After a complete set of star data was taken, we did the color calibration by measuring the brightness of the star in each filter at each elevation. These data were converted to magnitudes. When these are plotted against the atmospheric path length (called the air mass), the data for each filter should result in a straight line. We used a least-squares solution to obtain the brightness the star would have at the zenith and the atmospheric extinction coefficient, measured in magnitudes per air mass in red, green, and blue light.

The measured brightness of a Solar-analog star through the different filters told how our CCDs responded to pure white light as passed by each filter. Taking the CCD's response to white starlight through the infrared blocking filter as 100%, we saw, due to uneven spectral sensitivity, approximately 40% of that response in red, 30% in green, and 20% in blue (the CCD's response is the product of the filter transmission and the CCD's quantum efficiency, so they do not sum to 100%). The cyan, magenta, and yellow responses were about 40%, 50%, and 70%, respectively. These figures are close approximations of the average data from our systems.

We next calculated weight factors for the filters. The red weight was Rwt = 100/40 = 2.50; the green weight was Gwt = 100/30 = 3.33; and the blue weight was Bwt = 100/20 = 5.00. This means that if we shoot a deep-sky object with equal exposures in red, green, and blue, we can simply multiply the red image by 2.50, the green image by 3.33, and the blue image by 5.00 to balance their pixel values so that a white star produces a white image on the computer screen.

Since the cyan, magenta, and yellow filters each pass two of the three primary passbands( red, green, and blue), we can calculate the required weights for the RGB data generated by the cyan, magenta, and yellow filters. This assumes that the passbands of the CMY filter sets are close to ideal passbands, but our tests have shown that the assumption appears to be justified with most filter sets. To obtain weights for the RGB data and normalize it to red: red weight = red data/red data = (M+Y-C)/(M+Y-C) = 80/80 = 1; green weight = red data/green data = (M+Y-C)/(C+Y-M) = 80/60 = 1.33; blue weight = red data/blue data = (M+Y-C)/(C+M-Y) = 80/20 = 4.0.

Finally, to convert the cyan, magenta, and yellow images into red, green, and blue images, we combine them, pixel by pixel, as follows:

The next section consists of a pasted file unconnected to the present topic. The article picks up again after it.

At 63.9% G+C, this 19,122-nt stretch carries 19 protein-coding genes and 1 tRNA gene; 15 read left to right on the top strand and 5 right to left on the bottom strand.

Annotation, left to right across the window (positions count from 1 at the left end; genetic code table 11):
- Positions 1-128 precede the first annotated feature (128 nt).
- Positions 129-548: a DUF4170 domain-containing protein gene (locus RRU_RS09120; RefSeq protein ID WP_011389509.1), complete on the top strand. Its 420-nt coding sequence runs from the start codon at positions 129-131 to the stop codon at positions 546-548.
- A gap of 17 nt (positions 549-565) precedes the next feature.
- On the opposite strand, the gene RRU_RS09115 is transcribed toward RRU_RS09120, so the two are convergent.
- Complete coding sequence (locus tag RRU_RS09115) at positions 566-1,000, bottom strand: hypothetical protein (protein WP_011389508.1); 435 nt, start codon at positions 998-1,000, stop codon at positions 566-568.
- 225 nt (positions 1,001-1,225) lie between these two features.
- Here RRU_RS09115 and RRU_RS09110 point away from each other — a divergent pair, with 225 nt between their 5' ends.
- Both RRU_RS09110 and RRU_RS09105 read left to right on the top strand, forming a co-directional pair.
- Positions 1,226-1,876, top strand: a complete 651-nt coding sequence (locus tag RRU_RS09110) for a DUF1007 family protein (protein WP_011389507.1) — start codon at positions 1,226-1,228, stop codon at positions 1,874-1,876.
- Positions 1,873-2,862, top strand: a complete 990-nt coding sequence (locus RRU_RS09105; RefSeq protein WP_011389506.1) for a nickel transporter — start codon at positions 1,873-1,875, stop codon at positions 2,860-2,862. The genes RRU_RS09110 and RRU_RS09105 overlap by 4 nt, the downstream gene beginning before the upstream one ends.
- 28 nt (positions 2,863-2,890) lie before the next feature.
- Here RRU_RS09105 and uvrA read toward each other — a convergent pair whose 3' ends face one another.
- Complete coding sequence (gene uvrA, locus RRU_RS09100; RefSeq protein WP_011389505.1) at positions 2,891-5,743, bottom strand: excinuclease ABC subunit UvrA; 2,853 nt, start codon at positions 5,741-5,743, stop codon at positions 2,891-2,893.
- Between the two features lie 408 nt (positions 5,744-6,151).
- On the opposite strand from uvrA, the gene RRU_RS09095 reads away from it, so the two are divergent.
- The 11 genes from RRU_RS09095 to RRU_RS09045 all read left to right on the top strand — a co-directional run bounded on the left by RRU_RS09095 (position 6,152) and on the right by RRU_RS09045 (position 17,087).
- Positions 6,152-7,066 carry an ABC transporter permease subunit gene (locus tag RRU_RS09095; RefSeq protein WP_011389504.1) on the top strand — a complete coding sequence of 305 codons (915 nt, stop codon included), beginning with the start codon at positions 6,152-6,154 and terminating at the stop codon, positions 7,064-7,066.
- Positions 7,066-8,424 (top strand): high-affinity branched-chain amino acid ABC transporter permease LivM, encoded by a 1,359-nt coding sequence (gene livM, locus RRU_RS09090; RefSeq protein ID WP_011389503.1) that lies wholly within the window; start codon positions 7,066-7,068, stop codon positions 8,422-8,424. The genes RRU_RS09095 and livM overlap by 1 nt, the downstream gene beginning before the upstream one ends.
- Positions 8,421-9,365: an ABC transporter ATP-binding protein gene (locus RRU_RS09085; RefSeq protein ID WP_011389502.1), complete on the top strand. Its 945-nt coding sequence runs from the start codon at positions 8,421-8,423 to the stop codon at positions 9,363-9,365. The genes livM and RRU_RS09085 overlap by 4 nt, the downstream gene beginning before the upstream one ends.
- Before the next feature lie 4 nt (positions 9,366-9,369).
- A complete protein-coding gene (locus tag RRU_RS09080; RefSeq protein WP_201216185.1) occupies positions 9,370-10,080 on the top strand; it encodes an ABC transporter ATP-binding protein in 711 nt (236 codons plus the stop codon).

[NOTE: the highlighted section above was revised on 5/21/00 by one of the authors (Al Kelly)]

To check our empirical results, Richard developed computer software and finds that for well-matched filters this method gives excellent color images. Not surprisingly, the more the RGB and CMY filter sets depart from ideal, the less accurate the color. All told, we developed six different methods for calibrating and converting CMY image sets into RGB image sets. We found that the relatively simple method described above produces the best results for the least amount of work.

To further check our methods, Dr. Dick Morris of the Johnson Space Center Earth Science and Solar System Exploration Division generously made high-resolution spectrophotometer scans of our filters. Richard has used this in conjunction with high-resolution stellar spectra (thanks to Dr. James Kaler and Dr. George Jacoby), the published quantum efficiency of our Texas Instruments TC245 CCDs, and standard values for the transmission of the atmosphere. His models agree with the image test data, giving us confidence that our simple method allows any amateur to acquire and color-calibrate RGB or CMY images to produce accurate CCD color images.

After conversion into an RGB image set, two steps remain: correcting for atmospheric extinction and removing the foreground sky color. Richard's models show that when we obtain a good data set, our empirical results match the standard atmospheric extinctions used at major observatories. For consistency, we recommend multiplying the red, green, and blue images by the "typical" extinction given in the table below, to restore the light lost to the filtered images by extinction.

Correction for atmospheric color is the final step in the process of producing true color. Since the foreground sky is light added to the image color, we simply measure the foreground sky in each image and subtract a number chosen to make it the same low pixel value over the whole image. This is justified because the true cosmic background light is only about 1/200 as bright as a rural night sky, effectively a very dark shade of gray. QColor has a "color adjust" function that allows correcting for atmospheric extinction and the foreground sky color in one simple operation.

We emphasize that making accurate color images, whether using RGB or CMY, is somewhat involved, but can be accomplished by any careful imager. The resulting images are all the more satisfying because the color you see on the computer screen is not the arbitrary result of pushing the color slide bars in PhotoShop, but the result of precise calibration against a known color standard. However, there are a number of factors that anyone contemplating color imaging must consider: